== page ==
Te Puke honoured its old soldiers and looked to its future in a hometown civic ceremony at the War Memorial Hall today.

Five former military vehicles lead the parade, carrying veterans for whom the walk from the Post Office to the hall was a few steps too far.

"We've lost a fair few vets in the past 12 months," said Te Puke RSA president Colin Peake as he was organising the military convoy, leaving from the resited RSA club's premises, shared with Te Puke Citizens Club.

The fine but cool and windy morning drew a crowd onto Jellicoe Street where the ranks followed the Te Puke and District Highland Band, with about two dozen former service men, current armed forces personnel, emergency service personnel, cadets and members of St John and Red Cross corps, Scouts and Guides, school children.

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Speakers this year included the president of the Citizens club Mark Fagan; Western Bay Mayor Ross Paterson, Anglican vicar Ruth Dewdney, head pupils from Te Puke High School and Intermediate.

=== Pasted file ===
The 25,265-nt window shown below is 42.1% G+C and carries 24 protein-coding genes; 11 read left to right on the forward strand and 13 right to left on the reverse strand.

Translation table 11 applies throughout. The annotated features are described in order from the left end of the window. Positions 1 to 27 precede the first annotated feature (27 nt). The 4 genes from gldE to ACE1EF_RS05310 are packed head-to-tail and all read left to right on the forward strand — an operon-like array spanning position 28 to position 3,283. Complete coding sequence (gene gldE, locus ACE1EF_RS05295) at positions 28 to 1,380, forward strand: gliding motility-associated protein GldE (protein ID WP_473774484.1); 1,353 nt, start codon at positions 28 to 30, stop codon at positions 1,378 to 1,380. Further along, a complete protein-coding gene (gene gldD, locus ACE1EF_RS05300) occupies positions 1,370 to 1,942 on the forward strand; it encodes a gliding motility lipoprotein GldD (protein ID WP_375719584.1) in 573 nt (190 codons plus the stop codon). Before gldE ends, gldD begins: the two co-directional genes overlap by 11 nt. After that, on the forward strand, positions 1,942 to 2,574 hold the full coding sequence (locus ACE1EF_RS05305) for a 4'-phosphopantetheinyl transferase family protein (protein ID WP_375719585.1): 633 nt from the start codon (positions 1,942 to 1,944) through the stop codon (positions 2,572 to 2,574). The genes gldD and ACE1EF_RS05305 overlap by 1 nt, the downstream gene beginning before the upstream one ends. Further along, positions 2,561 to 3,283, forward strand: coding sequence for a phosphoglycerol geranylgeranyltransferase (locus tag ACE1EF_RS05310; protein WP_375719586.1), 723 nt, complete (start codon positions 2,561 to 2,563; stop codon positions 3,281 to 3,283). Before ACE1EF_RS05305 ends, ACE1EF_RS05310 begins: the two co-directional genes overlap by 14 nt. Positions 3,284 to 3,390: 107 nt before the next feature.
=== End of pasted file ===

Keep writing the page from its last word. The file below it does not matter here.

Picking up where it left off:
High school head girl Dayna Rowe stole the show with her tribute to her grandfather, Ernie Dix, who has looked after the RSA's library and mementos and is a well regarded member of the Te Puke club.

Dayna and head boy Vun Ratu said at age 17 neither had a direct connection to any war.

Mr Dix fought his final war for the New Zealand Army in Vietnam, Dayna said.

"Anzac Day is my day of remembrance. It will always be about my grandfather for me . . . pride when he received honours for his services, Anzac Day ceremonies where I watch him march with dignity ...

"Forever grateful I shall be to the Anzac soldiers for the sacrifice and love they had for me to allow me to have achieved and been given all of the incredible opportunities I am supplied with today."

Te Puke ward Western Bay councillors, from left, Kevin Marsh, John Scrimgeour, Mayor Ross Paterson, and Sue Matthews approach the memorial plinth. Photo/Pauline Carney
Te Puke ward Western Bay councillors, from left, Kevin Marsh, John Scrimgeour, Mayor Ross Paterson, and Sue Matthews approach the memorial plinth. Photo/Pauline Carney